JAMES HULL: Mandela an example for all

All of us who live in Mississippi and, indeed, across this nation, continuously wrestling with the issues of race and racial animosity, could learn from the life of recently passed icon Nelson Mandela.

The thing I’ve learned first and foremost is that Mandela could have died a very bitter, vengeful and hateful man. But he didn’t. Far from it.

Let’s set aside all the accusations and beliefs about what Mandela’s radical anti-apartheid movement, the African National Congress, did or did not do before he was arrested, tried and imprisoned in 1962 for attempting to overthrow the oppressive South African government.

We can even move past – reluctantly – the 27 years Mandela served of a life sentence, enduring the harshest conditions imaginable. After all, Mandela used the time to his own benefit, however long and arduous that time may have been.

It’s in what Mandela did after his release from prison that we all can find insight and personal power. Because, while Mandela could have died holding on to the poison of racial hate, he did not. Instead, he died as the defining symbol of racial reconciliation.

When I saw Afrikaners – white South Africans, some of whom were former racists and separatists – openly weep at Mandela’s passing, I came to realize in a way I had never before considered, how one man’s spirit could change a whole nation.

By the time Mandela was released from prison in 1990, he had been locked away in the deplorable conditions of at least three dank prisons, suffering major illness from enduring those conditions. He was designated by the South African government as the most hated man in the country, with not even his picture allowed to be shown in public. For years, he was refused visitors and even denied attendance to his oldest son’s funeral. He was not accorded basic human dignities and afforded many human cruelties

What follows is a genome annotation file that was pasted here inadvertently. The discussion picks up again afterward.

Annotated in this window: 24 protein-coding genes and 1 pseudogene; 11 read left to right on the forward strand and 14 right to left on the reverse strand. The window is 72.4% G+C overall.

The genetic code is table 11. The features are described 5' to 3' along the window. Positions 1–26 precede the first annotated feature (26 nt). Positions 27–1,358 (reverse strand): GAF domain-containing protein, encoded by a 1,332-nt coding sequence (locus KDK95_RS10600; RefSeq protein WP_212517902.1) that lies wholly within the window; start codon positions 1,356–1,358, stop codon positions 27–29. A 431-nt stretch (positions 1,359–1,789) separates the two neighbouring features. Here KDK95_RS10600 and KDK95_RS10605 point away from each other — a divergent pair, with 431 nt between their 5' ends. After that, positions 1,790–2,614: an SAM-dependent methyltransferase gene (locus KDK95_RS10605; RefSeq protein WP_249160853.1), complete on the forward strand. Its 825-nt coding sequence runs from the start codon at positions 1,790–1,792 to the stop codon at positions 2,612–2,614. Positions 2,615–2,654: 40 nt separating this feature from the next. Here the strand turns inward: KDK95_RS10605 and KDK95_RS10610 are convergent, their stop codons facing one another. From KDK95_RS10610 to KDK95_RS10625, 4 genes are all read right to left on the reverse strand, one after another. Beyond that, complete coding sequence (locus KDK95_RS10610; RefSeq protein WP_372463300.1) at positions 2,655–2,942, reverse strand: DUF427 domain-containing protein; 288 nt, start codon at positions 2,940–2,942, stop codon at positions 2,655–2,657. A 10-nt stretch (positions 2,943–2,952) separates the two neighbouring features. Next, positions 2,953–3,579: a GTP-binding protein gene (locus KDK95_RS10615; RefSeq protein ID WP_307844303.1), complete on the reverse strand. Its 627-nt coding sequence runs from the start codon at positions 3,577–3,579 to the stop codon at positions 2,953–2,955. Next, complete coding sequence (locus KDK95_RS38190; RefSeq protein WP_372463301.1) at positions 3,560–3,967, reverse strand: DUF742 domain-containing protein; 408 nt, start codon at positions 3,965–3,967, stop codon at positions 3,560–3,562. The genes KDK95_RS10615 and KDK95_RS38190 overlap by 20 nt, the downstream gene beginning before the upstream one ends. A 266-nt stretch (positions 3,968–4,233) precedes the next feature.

Yet, by the time Mandela was released from prison, set to become the presumptive leader of black South Africa, and eventually, the South African government itself, he had devised the principle upon which he would lead and govern: Reconciliation.

The following is what one biographical sketch on the website, Wikipedia, said of Mandela’s effort to heal racial hatred in his country:

“Presiding over the transition from apartheid minority rule to a multicultural democracy, Mandela saw national reconciliation as the primary task of his presidency. Having seen other post-colonial African economies damaged by the departure of white elites, Mandela worked to reassure South Africa’s white population that they were protected and represented in “the Rainbow Nation.”

Mandela attempted to create the broadest possible [multicultural and multiracial] coalition in his cabinet, with[former apartheid leader, F.W] de Klerk as first Deputy President… Mandela personally met with senior figures of the apartheid regime… emphasising personal forgiveness and reconciliation, he announced that ‘courageous people do not fear forgiving, for the sake of peace.’”

It was once said that to engage in racial animosity against someone is like drinking poison and wishing the other person dies. Mandela had 27 years to meditate on that and decided against drinking poison.